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Stones : Dreams is the first ever audio recording from the recently deceased Fluxus artist Geoffrey Hendricks, who passed away last year. Made in conjunction with his close friend Philip Corner, the record consists of quiet, musique concrete meditations, and comes with a 16-page leaflet of diaries, essays and artworks from Hendricks himself. 

Vinyl LP £26.99 R68LP

LP on Recital incl. 16-page pamphlet. Limited edition of 220 copies.

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Stones : Dreams by Geoffrey Hendricks with Philip Corner
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9/10 Will 18 October 2019

I'm an avid listener of a podcast called 'Stone Clearing' in which the comedian and amateur petrologist Richard Herring records himself walking round a field and clearing stones from the path. He throws the stones on the ground with the aim of creating and adding to cairns and walls. 'Stone Clearing' is ostensibly a comedy podcast, it's listed under 'Comedy' on iTunes, but there's a certain mysticism to it, not to mention how it's a timely reminder of humans' place in the world. Herring often reminds us that we are but bags of dust and chemicals, alive for less than a geographical blink of an eye, and that rock, stone, mountain, and soil will exist for millennia. 'Stone Clearing' sprung to mind when listening to 'Stones : Dreams' by Geoffrey Hendricks with Philip Corner not least because both concern rocks but also because they are quiet, odd, experimental meditations on our place in the environment.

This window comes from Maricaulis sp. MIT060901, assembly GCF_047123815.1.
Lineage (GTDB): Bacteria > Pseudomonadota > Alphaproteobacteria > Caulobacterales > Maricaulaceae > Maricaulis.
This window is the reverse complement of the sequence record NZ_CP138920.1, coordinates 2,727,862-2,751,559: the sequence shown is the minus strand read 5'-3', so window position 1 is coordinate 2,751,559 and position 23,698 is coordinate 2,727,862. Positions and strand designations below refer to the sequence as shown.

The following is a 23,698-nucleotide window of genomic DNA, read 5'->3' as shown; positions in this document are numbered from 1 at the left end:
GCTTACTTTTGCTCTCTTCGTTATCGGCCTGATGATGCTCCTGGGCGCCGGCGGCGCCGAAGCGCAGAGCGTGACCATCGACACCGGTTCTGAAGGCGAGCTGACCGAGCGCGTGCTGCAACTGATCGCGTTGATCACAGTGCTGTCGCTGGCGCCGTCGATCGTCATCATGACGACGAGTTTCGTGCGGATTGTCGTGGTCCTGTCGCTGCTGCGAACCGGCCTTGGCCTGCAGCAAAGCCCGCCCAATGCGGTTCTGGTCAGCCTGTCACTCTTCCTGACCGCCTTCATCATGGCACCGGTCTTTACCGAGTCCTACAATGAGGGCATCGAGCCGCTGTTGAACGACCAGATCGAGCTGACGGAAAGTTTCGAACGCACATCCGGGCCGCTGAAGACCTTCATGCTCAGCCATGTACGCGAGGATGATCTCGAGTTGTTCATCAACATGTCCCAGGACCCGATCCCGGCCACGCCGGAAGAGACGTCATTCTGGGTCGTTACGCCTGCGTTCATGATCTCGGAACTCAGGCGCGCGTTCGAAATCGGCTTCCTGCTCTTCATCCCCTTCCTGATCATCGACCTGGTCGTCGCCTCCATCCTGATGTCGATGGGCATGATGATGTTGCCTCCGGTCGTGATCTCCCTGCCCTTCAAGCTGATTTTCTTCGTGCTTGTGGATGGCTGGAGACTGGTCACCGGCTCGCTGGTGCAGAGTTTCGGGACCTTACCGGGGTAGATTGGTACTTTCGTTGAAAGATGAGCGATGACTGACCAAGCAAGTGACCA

'Stones : Dreams' is split into two halves. The first is devoted to Hendricks' music and the other has Corner's music. Hendricks' side is the the highlight. His music was made using, among other things, bags of rocks being thrown across a room and stones being rubbed together. There's a thrilling tangibility to this album. It sounds naked and bare. 'Stones : Dreams' is strange to listen to. In some parts you begin to ponder all the life decisions you made that led to you listening to a man muck about with rocks (a similar thing occurs when listening to 'Stone Clearing'), in other parts you let yourself be immersed in the pure and organic world of this album. The album sounds like a man throwing rocks around in a room. Albums are often separated from the listener by microphones, compressors, reverb, but on 'Stones : Dreams' it's like Hendricks is there in the room with you. In the opening piece, 'Rock Music', the rocks that fall and trickle onto the floor seem as though they are spilling over your feet. Likewise, the rocks bashed on floorboards that build to a gathering, I daresay thrilling, crescendo seem to be right there in front of you.    Corner's half is a far more dense affair. He uses, according to the liner notes, 'prongs, Korean cymbals, and a shoe'. Hendricks' pieces are more magical but Corner's piece, 'Music for Sky Slate Wall' carries the same tangibility. The sounds are raw. Listening seems almost voyeuristic. It's a fascinating counterpoint to both 'Rock Music' and 'Cortile'. There are phrases such as 'slate slate' 'large clouds' 'dull yet livid red' intoned in a flat and emotionless voice. Corner's piece is almost like Hendricks' side has been unfolded, deconstructed, and interrogated.    Ok, listen. I'm deafened by your cries of 'The emperor has no clothes on!'. Seriously deafened. But just put your cynicism and your bitterness away, and listen to 'Stones : Dreams'. You won't hear anything this real today. 



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